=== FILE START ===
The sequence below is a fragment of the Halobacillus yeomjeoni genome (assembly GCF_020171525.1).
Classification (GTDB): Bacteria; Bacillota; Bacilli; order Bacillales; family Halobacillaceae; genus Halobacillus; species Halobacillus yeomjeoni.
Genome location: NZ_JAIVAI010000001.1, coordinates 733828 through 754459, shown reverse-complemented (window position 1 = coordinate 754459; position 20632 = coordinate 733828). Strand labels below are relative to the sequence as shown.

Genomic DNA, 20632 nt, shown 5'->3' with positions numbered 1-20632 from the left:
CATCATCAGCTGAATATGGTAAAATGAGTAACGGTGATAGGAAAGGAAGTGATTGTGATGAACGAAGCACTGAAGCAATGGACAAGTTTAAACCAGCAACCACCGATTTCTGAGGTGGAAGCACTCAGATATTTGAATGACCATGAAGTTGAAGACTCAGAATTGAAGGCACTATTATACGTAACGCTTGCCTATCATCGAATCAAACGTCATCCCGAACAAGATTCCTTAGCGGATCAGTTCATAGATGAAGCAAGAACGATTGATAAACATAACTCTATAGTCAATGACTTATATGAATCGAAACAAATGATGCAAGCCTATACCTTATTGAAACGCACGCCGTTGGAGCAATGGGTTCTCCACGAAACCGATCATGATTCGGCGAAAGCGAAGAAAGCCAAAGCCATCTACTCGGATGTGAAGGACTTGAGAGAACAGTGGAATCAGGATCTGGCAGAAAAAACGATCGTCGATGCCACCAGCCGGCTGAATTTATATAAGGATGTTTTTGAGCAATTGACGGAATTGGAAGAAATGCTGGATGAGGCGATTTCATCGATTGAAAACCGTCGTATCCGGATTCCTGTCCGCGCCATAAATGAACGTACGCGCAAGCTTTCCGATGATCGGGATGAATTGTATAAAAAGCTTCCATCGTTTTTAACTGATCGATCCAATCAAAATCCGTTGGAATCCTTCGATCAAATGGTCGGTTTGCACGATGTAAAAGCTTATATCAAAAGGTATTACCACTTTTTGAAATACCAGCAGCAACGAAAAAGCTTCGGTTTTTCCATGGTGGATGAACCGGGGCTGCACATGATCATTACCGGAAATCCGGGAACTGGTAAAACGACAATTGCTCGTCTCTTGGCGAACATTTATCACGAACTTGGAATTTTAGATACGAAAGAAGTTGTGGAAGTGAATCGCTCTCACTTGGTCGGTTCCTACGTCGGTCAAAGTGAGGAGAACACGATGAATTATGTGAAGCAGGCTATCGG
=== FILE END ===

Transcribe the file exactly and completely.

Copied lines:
The sequence below is a fragment of the Halobacillus yeomjeoni genome (assembly GCF_020171525.1).
Classification (GTDB): Bacteria; Bacillota; Bacilli; order Bacillales; family Halobacillaceae; genus Halobacillus; species Halobacillus yeomjeoni.
Genome location: NZ_JAIVAI010000001.1, coordinates 733828 through 754459, shown reverse-complemented (window position 1 = coordinate 754459; position 20632 = coordinate 733828). Strand labels below are relative to the sequence as shown.

Genomic DNA, 20632 nt, shown 5'->3' with positions numbered 1-20632 from the left:
CATCATCAGCTGAATATGGTAAAATGAGTAACGGTGATAGGAAAGGAAGTGATTGTGATGAACGAAGCACTGAAGCAATGGACAAGTTTAAACCAGCAACCACCGATTTCTGAGGTGGAAGCACTCAGATATTTGAATGACCATGAAGTTGAAGACTCAGAATTGAAGGCACTATTATACGTAACGCTTGCCTATCATCGAATCAAACGTCATCCCGAACAAGATTCCTTAGCGGATCAGTTCATAGATGAAGCAAGAACGATTGATAAACATAACTCTATAGTCAATGACTTATATGAATCGAAACAAATGATGCAAGCCTATACCTTATTGAAACGCACGCCGTTGGAGCAATGGGTTCTCCACGAAACCGATCATGATTCGGCGAAAGCGAAGAAAGCCAAAGCCATCTACTCGGATGTGAAGGACTTGAGAGAACAGTGGAATCAGGATCTGGCAGAAAAAACGATCGTCGATGCCACCAGCCGGCTGAATTTATATAAGGATGTTTTTGAGCAATTGACGGAATTGGAAGAAATGCTGGATGAGGCGATTTCATCGATTGAAAACCGTCGTATCCGGATTCCTGTCCGCGCCATAAATGAACGTACGCGCAAGCTTTCCGATGATCGGGATGAATTGTATAAAAAGCTTCCATCGTTTTTAACTGATCGATCCAATCAAAATCCGTTGGAATCCTTCGATCAAATGGTCGGTTTGCACGATGTAAAAGCTTATATCAAAAGGTATTACCACTTTTTGAAATACCAGCAGCAACGAAAAAGCTTCGGTTTTTCCATGGTGGATGAACCGGGGCTGCACATGATCATTACCGGAAATCCGGGAACTGGTAAAACGACAATTGCTCGTCTCTTGGCGAACATTTATCACGAACTTGGAATTTTAGATACGAAAGAAGTTGTGGAAGTGAATCGCTCTCACTTGGTCGGTTCCTACGTCGGTCAAAGTGAGGAGAACACGATGAATTATGTGAAGCAGGCTATCGG